* Dead body, diseased lungs among stark images
* Required on cigarette packs and ads by September 2012
* U.S. health secretary aims to keep kids from smoking
(Adds Sebelius comments, WHO figures, other details)
By Deborah Zabarenko
WASHINGTON, June 21 Dead bodies, diseased lungs
and rotting teeth were among the among the graphic images for
revamped U.S. tobacco labels, unveiled on Tuesday by health
officials who hope the warnings will help smokers quit.
The new labels must be on cigarette packages and tobacco
advertisements no later than September 2012, as part of a law
that put the multibillion-dollar tobacco industry under the
control of the U.S. Food and Drug Administration.
They represent the first change in U.S. cigarette warnings
in 25 years.
"With these warnings, every person who picks up a pack of
cigarettes is going to know exactly what risks they are
taking," Health and Human Services Secretary Kathleen Sebelius
told reporters at the White House.
The new labels may disturb some, including one with a
photograph of a man smoking a cigarette through a hole in his
throat, and one showing a mouth with discolored teeth and an
Other images stress the dangers of second-hand smoke to
children and show tobacco's causal link to lung disease,
cancer, strokes, heart disease and death.
Sebelius said the goal was to stop children and teenagers
from starting to smoke and to give nicotine-addicted adults an
added incentive to quit, helping push down U.S. smoking levels
that have been stubbornly stagnant in recent years.
"We want kids to understand that smoking is gross not cool
and there is really nothing pretty about having mouth cancer or
making your baby sick if you smoke," she said.
More than 221,000 Americas will be diagnosed with lung
cancer in 2011, accounting for about 14 percent of all U.S.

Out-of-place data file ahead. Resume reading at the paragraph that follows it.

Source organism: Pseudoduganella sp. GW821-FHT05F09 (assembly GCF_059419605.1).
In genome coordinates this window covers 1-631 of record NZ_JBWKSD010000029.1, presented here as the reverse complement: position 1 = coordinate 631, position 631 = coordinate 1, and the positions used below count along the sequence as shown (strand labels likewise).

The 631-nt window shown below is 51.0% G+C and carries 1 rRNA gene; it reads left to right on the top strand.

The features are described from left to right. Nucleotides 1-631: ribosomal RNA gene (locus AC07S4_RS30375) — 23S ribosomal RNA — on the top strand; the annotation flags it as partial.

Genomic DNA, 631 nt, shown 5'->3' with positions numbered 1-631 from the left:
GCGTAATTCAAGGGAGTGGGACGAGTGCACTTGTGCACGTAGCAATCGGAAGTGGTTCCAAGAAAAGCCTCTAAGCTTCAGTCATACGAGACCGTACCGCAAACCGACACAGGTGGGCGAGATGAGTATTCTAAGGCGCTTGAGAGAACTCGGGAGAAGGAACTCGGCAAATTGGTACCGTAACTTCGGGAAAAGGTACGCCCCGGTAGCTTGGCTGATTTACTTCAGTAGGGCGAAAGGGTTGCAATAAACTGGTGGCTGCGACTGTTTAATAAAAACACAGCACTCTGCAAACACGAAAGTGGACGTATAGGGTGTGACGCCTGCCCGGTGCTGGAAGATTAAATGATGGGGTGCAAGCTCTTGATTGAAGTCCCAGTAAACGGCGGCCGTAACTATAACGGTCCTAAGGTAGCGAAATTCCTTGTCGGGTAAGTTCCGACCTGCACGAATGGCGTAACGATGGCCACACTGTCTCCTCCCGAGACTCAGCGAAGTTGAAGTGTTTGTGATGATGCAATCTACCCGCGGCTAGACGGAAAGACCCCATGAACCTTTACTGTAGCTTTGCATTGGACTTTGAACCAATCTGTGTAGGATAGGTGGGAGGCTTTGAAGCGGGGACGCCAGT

cancer cases, according to the American Cancer Society. Nearly
157,000 men and women are expected to die from lung cancer this
year in the United States. [ID:nN17283205]
The World Health Organization has repeatedly called for
graphic images of diseased organs and heavily stained teeth on
tobacco packs as a turn-off. But in Europe and elsewhere, young
smokers often buy decorative holders to hide the warning labels
on their cigarette packs.
'SERIOUS HEALTH RISKS'
The 2009 Family Smoking Prevention and Tobacco Control Act
called for cigarette packages to include warning statements in
large type covering half of the front and back of each package
and graphic images showing the health dangers of smoking.
The warnings are also to occupy the top 20 percent of every
tobacco advertisement of companies such as Altria Group Inc's
(MO.N) Philip Morris USA unit, Reynolds American Inc's (RAI.N)
R.J. Reynolds Tobacco unit and Lorillard Inc's LO.N Lorillard
The anti-smoking group Campaign for Tobacco-Free Kids said
the images were a dramatic change from today's printed warnings
that simply list potential health problems from smoking.
"The current warnings are more than 25 years old, go
unnoticed on the side of cigarette packs and fail to
effectively communicate the serious health risks of smoking,"
the group said.
Tobacco companies take advertising curbs and health warning
rules seriously as possible restrictions on their ability to do
business. R.J. Reynolds, for instance, has challenged the
legality of mandated larger and graphic warnings in a federal
Elsewhere, Philip Morris International (PM.N) has sued
Uruguay over the South American country's anti-smoking rules,
which include large health warnings on cigarette packs and a
ban on tobacco products branded "light." [ID:nN26223337]
The company said that arbitration was meant to challenge
"extreme and ineffective measures that have created an
environment conducive to the black market in cigarettes."
Sebelius, estimating that tobacco costs the U.S. economy
$200 billion a year in medical costs and lost productivity.
Tobacco will kill nearly 6 million people worldwide this
year, including 600,000 non-smokers, the WHO said last month,
estimating the global annual death toll could reach 8 million
by 2030. [ID:nLDE74T0AU]
The Dow Jones tobacco index .DJUSTB, whose components
include Altria, Lorillard and Reynolds American, was down 1
percent on Tuesday afternoon after the images were unveiled.
(Images of the new U.S. labels can be seen here)
(Additional reporting by Laura MacInnis, Alister Bull, JoAnne
Allen and Doina Chiacu in Washington and Jessica Wohl in
Chicago: Editing by Doina Chiacu)